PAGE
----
Wednesday, January 26, 2011

Symbol Spotlight: Circles and Mandalas

Ouroboros; mystical symbol of cyclic nature
The 11-ring labyrinth at Chartres Cathedral
Circles have a long history of spiritual significance all over the world.
A simple circle is essentially a single line with no beginning or end.  This attribute links it to the concepts of infinity, completion, wholeness, unity, immortality, the Whole of Reality, and cyclic systems such as reincarnation, the Circle of Life, the astrological spin of the stars and orbiting of the sun and moon, the cycle of the seasons and the concept of circular time.
 It is considered by many cultures to have sacred, holy, auspicious and protective qualities.

a Medicine Wheel
Circles are found in many cultures and mythologies as integral elements of sacred art and ceremony;  Buddhist mandalas (Tibetan) and yantras (Hindu), Native American Medicine Wheels and sand paintings, the Aztec Calendar, the Taoist yin-yang symbol, the pagan pentagram and sacred circles for spellcasting, Stonehenge in England, and other stone circles around the world, fairy hills and fairy rings, Greek tholos (circular temples) and labyrinths, Christian rose windows, African drumming circles, the alchemical symbols for the Four Elements, the wheel of the Zodiac, Australian Aboriginal Bora rings, sacred sun symbolism and communal ritual dances as old as human society itself.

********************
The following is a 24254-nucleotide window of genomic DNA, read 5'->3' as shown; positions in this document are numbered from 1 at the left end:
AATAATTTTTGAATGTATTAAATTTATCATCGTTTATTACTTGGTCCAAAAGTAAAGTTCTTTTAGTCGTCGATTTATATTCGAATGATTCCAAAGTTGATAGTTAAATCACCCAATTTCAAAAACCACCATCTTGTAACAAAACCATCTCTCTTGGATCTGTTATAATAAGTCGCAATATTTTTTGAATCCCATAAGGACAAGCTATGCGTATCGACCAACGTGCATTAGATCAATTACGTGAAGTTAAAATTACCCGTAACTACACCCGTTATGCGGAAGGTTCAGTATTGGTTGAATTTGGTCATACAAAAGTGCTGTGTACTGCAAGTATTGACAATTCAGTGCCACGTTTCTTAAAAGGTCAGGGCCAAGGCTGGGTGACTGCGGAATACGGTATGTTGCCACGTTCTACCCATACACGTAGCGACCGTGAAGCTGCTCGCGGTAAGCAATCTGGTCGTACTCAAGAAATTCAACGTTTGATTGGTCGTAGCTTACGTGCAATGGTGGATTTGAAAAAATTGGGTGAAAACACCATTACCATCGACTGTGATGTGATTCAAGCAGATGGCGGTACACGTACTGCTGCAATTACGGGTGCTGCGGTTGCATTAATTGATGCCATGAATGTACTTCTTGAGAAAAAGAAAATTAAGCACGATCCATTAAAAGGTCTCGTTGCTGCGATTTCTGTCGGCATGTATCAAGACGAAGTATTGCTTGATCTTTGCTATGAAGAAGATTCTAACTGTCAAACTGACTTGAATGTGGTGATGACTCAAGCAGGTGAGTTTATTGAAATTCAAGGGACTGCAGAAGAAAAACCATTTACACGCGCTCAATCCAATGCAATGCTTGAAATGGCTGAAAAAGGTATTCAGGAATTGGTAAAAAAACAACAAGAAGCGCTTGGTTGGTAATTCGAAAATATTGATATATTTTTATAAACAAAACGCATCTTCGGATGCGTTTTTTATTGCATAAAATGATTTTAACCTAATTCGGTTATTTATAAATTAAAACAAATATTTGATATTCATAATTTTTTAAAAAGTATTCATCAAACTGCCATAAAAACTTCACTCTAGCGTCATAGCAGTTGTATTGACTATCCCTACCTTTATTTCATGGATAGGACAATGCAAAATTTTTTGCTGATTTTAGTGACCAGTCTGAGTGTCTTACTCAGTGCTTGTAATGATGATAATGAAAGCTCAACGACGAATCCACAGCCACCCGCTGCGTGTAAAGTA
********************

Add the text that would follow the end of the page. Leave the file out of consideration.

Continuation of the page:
Kalachakra thangka painted in Sera Monastery, Tibet

“Mandala" is a Sanskrit word for “circle”.  It has come to generally refer to sacred art in the form of a circle.
“Sacred art”, as I understand it, is art that is intended to uplift the mind or express a spiritual concept.  It is not merely decorative or entertaining – it has a functional purpose such as teaching, focusing the mind or creating a certain atmosphere or mindset.
Creation and/or contemplation of the image can help one enter an altered state of consciousness.

A mandala is a visual mantra - a tool that helps one cultivate mindfulness and focused awareness.
Jungian mandala
Carl Jung , an innovative psychoanalyst and contemporary of Sigmund Freud, saw the mandala as "a representation of the unconscious self."  He believed the act of drawing a “personal mandala” could connect the inner and outer segments of one’s being and express the state of one’s Self.  He used these mandalas to help him identify emotional disorders and work towards wholeness in personality.

"Aum Awakening" by Cristina McAllister
When I began making my symbol art, the circular mandala format was an intuitive place to start.  A round design lends itself to reflective symmetry, naturally creating balance and repetition to form harmonious patterns.

My mandalas are intended to help us be mindful of the subject matter, as represented by the various symbols within.  They are visual meditations, invitations to mindfulness and artistic celebrations.

Further Reading:

Mandala art of Paul Huessentamm:

Mandalas by Clare Goodwin:

A look at the visionary mandalas of Hildegard VonBingen, a Christian monastic nun in the Middle Ages:
Information on using mandalas as meditational tools:

The Mandala Project:


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